Well, what did we expect? Consider how we got here: we decided not to make the vaccination of the world a true priority; handed the virus a huge playground in which it could mutate without constraint; and are now reaping the rewards.
The arrival on these shores of what looks like the nastiest variant to date may well be a shock; but it certainly should not be a surprise. This is the direct consequence of a political choice.
In his novel Mao II, Don DeLillo writes that the brand names of modern medications sound “like science-fiction gods”: Xanax, Zoloft, Lantus. In much the same way, the variants of Covid-19 call to mind planet-busting galactic villains: Delta, Zeta, and now, with particular menace, Omicron.
Which is appropriate, really. If you want to know how alarmed the global scientific community is by B.1.1.529, look at the unprecedented speed with which the World Health Organization declared it a “variant of concern” (VOC). Delta, which is still the dominant strain, was classified as a “variant of interest” (VOI) by the WHO on 4 April, but did not graduate to full VOC status until 11 May.
In sharp contrast, Omicron skipped the interim VOI classification entirely and was fast-tracked to the VOC column on Friday, only two days after monitoring began. Why so? The preliminary datasets, though comparatively small, are big enough to have filled genomic analysts with trepidation about the new variant’s transmissibility and potential for vaccine escape. Today, the WHO assessed the “overall global risk” as “very high”.
It was remarkable on Saturday to hear the normally boosterish Boris Johnson speak in the most guarded way about the likely capacity of existing jabs to withstand the onslaught of Omicron. There were, the prime minister said, “good reasons for believing they will provide at least some measure of protection” (my italics). These were the uncharacteristically cautious words of a politician who had clearly already received some pretty unnerving briefings from his most senior scientific advisers.
It is true that little is yet known with any certainty about Omicron – especially concerning its comparative lethality – and the UK government has given itself until 18 December to review the evidence as it accrues from around the world. But what has stopped scientists in their tracks is the sheer extent of its mutations: no fewer than 50, of which 32 have been detected on the key spike protein that enables the virus to latch on to human cells. Since Sars-COV-2 was first designated in February 2020, epidemiologists have been struck by its talent for mutation and adaptation – not something for which coronaviruses are normally noted.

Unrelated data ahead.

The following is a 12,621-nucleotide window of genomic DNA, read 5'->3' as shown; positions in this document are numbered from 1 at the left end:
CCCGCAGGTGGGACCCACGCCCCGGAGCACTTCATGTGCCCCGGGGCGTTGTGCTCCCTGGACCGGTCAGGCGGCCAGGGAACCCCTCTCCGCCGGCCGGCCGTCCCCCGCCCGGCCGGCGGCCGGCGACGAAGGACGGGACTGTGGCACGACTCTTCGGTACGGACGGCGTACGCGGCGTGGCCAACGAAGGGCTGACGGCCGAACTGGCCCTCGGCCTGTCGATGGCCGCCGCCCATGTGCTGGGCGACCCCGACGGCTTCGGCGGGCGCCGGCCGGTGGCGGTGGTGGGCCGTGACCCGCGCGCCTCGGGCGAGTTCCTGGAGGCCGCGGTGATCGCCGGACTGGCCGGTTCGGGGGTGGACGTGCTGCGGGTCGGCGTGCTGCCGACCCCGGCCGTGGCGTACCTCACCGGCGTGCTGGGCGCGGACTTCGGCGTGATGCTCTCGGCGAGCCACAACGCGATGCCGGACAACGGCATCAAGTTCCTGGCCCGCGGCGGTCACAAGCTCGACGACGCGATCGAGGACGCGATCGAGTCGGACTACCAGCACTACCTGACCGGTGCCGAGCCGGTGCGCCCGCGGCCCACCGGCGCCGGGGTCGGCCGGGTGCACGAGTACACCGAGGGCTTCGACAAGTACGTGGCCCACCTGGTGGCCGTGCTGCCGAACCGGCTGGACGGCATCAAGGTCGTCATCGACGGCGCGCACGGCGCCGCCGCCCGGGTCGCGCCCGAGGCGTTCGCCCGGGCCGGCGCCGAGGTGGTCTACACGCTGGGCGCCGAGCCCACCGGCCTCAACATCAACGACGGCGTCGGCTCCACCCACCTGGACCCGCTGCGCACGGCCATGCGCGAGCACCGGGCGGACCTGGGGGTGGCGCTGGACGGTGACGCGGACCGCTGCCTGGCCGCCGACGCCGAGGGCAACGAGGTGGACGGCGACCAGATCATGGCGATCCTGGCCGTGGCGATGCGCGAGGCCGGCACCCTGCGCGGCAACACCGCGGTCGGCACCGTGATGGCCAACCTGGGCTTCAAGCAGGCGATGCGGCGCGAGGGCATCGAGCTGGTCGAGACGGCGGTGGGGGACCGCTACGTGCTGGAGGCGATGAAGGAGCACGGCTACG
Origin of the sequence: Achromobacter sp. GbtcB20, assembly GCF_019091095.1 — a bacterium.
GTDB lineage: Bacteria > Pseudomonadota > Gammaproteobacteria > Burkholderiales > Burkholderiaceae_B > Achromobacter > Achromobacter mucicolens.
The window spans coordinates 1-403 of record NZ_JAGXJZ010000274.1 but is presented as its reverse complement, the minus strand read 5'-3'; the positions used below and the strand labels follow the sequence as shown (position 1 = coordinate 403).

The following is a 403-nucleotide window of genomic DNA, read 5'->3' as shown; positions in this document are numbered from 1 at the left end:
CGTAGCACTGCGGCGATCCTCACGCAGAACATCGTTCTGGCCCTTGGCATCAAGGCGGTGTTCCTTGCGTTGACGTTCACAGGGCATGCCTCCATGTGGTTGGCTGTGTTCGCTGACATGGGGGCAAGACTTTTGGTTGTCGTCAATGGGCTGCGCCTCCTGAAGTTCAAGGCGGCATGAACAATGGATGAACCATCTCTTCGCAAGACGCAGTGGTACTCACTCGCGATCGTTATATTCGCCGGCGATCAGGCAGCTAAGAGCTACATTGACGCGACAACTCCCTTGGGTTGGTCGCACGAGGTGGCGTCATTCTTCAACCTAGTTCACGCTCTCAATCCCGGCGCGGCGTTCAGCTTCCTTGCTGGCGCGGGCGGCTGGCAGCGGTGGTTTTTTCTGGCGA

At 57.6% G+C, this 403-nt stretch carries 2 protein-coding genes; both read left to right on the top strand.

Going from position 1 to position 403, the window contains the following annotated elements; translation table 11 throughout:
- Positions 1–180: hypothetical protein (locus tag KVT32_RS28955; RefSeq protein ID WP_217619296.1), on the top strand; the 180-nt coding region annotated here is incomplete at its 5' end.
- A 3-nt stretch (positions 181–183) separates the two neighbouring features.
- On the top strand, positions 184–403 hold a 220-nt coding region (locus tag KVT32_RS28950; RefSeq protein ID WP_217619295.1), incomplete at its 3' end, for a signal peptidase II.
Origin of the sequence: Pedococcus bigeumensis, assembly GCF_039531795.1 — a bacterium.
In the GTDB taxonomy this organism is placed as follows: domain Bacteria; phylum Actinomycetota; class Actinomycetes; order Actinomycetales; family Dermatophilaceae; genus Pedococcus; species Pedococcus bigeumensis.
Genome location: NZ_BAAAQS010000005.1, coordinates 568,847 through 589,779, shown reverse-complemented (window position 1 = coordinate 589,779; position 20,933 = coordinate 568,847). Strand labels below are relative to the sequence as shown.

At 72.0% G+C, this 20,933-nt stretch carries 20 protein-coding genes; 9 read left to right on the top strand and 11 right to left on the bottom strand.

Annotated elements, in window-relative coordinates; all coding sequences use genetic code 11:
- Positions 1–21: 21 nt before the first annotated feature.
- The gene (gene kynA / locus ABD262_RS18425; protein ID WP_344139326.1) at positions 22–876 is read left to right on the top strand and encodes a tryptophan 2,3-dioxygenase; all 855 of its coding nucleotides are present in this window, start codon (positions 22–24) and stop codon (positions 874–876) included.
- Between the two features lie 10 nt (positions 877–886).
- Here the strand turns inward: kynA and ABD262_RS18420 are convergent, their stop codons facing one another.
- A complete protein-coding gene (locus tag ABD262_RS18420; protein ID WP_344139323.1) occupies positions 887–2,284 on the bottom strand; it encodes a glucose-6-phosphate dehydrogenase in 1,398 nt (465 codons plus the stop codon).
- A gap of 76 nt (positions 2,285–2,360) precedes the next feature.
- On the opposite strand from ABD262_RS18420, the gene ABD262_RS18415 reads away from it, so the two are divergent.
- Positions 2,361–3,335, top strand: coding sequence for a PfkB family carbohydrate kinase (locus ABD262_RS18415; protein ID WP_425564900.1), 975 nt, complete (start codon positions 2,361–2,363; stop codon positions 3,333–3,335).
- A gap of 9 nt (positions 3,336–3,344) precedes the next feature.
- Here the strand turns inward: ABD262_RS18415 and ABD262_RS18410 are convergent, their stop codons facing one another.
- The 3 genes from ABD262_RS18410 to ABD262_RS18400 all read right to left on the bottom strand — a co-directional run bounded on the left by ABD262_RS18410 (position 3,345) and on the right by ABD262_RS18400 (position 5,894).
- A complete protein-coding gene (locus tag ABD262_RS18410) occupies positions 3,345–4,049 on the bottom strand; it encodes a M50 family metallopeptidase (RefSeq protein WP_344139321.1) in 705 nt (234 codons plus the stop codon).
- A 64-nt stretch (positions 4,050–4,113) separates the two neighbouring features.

For almost two years, they have watched with anxiety as it has morphed and shapeshifted. Yet as one senior figure engaged in the UK’s pandemic strategy told me yesterday: “I think we had hoped that Delta might prove to be the peak variant. What’s worrying about this little bastard is that it shows that the virus is just getting started when it comes to variation.”
The point, then, is not that Omicron is certain to be significantly more deadly than its predecessors, or dramatically to weaken the immunity granted by vaccines and boosters, or to fill the nation’s ICUs once more with Covid patients. What makes this variant – or “flavour”, as epidemiologists like to say – so frightening is how very different it is, how furiously evolved, how aggressively modified. It is the most pointed reminder to date that this pandemic is not yet finished with us.
On Friday, the fumes of panic were billowing out of the Whitehall engine. If, as the limited data suggests, Omicron is seriously transmissible, then the logic of the case – however horribly unpalatable – is to start planning for another national lockdown.
But every minister and official engaged in Covid management knows that, whatever the epidemiological projections signal on the basis of further genomic evidence, there is not the slightest chance of Johnson instructing us all to stay at home a fourth time. As Dominic Cummings has revealed, the PM was always strongly averse to lockdowns, and allegedly said in his study, after agreeing to the second, that he would rather see the “bodies pile high” than impose a third.